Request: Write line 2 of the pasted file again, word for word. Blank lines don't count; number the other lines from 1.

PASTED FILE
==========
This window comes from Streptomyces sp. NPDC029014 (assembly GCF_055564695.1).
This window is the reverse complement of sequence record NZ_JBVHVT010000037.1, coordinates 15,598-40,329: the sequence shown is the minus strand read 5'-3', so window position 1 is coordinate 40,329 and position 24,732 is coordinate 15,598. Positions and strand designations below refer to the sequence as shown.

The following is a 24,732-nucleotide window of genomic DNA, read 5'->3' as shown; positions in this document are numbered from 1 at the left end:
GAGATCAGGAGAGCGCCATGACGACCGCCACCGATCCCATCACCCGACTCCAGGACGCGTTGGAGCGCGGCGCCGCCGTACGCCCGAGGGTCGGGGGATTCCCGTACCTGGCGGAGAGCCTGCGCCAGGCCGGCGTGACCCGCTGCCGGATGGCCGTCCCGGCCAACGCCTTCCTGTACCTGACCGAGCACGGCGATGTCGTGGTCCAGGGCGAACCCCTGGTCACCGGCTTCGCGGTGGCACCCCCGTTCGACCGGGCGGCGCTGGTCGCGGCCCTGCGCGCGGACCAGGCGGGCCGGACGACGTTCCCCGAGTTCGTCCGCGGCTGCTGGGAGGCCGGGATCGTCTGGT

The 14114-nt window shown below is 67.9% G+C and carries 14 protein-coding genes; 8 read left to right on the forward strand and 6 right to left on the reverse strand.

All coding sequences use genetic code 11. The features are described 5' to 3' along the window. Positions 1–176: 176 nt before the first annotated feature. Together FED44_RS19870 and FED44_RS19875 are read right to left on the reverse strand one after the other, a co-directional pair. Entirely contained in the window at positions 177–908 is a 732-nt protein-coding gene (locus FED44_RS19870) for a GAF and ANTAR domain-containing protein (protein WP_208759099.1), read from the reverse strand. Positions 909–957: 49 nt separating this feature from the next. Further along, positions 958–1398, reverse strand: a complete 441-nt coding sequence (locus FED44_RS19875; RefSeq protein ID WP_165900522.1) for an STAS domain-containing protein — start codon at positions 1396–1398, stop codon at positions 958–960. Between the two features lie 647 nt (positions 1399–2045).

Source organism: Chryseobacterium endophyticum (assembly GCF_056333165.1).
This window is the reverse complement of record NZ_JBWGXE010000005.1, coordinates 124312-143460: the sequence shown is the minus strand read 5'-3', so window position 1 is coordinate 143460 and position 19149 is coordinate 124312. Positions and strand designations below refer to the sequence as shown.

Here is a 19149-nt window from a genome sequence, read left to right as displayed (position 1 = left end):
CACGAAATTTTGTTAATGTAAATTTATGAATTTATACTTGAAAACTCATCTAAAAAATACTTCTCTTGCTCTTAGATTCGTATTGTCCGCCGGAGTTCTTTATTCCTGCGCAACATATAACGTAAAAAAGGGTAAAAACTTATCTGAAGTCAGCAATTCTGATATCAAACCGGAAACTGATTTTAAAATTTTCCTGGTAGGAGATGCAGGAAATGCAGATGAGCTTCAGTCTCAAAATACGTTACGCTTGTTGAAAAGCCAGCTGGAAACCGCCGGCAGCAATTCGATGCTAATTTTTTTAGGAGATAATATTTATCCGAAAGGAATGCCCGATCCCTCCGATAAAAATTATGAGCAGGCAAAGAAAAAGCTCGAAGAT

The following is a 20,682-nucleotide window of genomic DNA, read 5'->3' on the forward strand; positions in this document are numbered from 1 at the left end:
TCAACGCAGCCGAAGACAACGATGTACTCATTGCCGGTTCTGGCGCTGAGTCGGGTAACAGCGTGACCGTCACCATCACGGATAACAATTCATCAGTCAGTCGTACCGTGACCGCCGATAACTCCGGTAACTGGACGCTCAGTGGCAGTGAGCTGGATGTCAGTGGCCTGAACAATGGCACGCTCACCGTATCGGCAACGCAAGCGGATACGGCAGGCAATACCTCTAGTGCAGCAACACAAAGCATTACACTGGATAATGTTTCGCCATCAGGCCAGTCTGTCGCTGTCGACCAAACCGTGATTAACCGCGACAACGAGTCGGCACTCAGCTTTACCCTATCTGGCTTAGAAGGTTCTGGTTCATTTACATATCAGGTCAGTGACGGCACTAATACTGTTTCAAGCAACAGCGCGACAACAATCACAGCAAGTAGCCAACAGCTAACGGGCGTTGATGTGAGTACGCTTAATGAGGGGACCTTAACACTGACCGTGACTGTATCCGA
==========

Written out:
This window is the reverse complement of sequence record NZ_JBVHVT010000037.1, coordinates 15,598-40,329: the sequence shown is the minus strand read 5'-3', so window position 1 is coordinate 40,329 and position 24,732 is coordinate 15,598. Positions and strand designations below refer to the sequence as shown.